While managers in any setting and environment are expected to have a competent level of people skills, those working in laboratory settings need a much more refined sense of communication. Laboratory environments often lead to group work, so managers need to control and maintain working order and productivity while encouraging personal development.
Willingness to Listen
While laboratory managers should be able to handle on-the-spot decisions and quick resolutions, knowing when to listen to others can also be a big asset. This is because experts working at a lab are more likely in charge of very different structures and research, and collaboration is key to help things run smoothly and make the process become a cohesive unit. Being able to listen to what employees are saying is also key to maintaining a well-motivated staff that can work independently while following directions. Finally, willingness to listen can help bring conflicts to the surface so they can be assessed and hopefully resolved.
Ability to Orient People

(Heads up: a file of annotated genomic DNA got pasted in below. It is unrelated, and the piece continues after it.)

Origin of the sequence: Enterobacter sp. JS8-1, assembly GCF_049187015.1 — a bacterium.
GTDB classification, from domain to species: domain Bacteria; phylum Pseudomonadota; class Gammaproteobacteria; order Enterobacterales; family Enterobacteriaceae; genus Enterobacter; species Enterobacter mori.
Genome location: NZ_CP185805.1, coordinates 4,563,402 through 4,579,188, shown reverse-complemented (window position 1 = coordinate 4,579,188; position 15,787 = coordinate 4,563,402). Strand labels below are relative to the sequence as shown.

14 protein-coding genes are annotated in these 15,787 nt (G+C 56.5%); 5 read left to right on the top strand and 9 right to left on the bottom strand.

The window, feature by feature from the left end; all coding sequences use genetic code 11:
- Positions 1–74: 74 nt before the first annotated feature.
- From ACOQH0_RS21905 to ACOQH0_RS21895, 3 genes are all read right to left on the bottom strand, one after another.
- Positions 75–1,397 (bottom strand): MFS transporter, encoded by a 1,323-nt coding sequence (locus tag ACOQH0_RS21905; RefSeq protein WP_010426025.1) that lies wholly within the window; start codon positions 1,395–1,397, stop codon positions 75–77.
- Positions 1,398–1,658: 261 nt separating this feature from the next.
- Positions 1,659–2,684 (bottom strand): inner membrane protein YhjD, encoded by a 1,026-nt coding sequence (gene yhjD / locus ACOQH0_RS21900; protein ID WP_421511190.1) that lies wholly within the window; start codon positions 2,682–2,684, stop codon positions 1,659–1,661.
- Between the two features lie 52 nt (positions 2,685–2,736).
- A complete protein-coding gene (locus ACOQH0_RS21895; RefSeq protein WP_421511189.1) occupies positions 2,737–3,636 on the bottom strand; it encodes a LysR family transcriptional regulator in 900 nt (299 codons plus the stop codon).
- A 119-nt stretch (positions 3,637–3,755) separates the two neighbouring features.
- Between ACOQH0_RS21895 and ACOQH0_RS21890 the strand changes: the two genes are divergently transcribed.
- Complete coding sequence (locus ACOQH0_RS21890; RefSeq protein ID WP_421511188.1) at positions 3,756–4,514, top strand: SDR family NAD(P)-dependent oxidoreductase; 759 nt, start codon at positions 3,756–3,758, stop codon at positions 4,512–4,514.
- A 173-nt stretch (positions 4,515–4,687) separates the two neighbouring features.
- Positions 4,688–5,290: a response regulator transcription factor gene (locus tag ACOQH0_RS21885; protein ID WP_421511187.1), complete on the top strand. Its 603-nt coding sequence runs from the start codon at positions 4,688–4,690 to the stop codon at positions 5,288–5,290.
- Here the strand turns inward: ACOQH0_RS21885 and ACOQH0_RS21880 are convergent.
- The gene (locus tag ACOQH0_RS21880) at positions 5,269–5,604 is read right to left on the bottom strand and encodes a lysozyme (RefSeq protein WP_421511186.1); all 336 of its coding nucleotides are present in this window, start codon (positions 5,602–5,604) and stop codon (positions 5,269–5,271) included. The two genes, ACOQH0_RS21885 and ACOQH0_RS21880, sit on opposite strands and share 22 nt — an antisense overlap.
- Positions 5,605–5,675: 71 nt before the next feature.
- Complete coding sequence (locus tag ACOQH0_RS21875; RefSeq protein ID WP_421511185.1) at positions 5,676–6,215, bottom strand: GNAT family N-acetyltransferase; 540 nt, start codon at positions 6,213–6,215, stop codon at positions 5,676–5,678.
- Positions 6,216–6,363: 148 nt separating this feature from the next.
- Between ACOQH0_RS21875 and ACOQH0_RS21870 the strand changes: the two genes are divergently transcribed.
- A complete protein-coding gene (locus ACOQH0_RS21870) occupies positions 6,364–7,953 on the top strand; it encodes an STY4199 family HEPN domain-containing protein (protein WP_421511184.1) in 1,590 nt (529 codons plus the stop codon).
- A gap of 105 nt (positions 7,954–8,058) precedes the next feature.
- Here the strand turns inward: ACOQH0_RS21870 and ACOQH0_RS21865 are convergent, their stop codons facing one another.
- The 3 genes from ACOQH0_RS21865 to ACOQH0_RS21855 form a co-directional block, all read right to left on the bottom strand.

A laboratory manager needs to act as a leader and be able to make decisions regarding practical procedures and operation standards that may not be popular or even understood by the staff. At the same time, he should be able to help employees understand their strengths and weaknesses, so they're able to deal with issues as they arise during the day-to-day inner workings of the lab. A good manager also understands that growth and continuing education are essential to keeping the staff focused, which is why he encourages workers to keep abreast of technological and scientific developments by subscribing to pertinent publications or attending lectures or workshops.
Ability to Communicate Properly
A good lab manager needs to clearly communicate directions and guidelines. She should be able to plan, set and evaluate goals and objectives and make sure that all workers understand their place in the scheme. When one worker is not meeting his expected quality assurance initiatives or when overall goals are not being achieved, a manager should speak up assertively about what needs to be changed and then propose solutions on how that can be achieved. Asking for feedback and being willing to listen are also part of good communication and may be the key to things running more smoothly. Because of the complexity of tests and the risk for mistakes when monitoring programs and verifying accuracy of compound research, managers are expected to be highly qualified and able to educate workers using simplified vocabulary.
Imperative skills for today's lab manager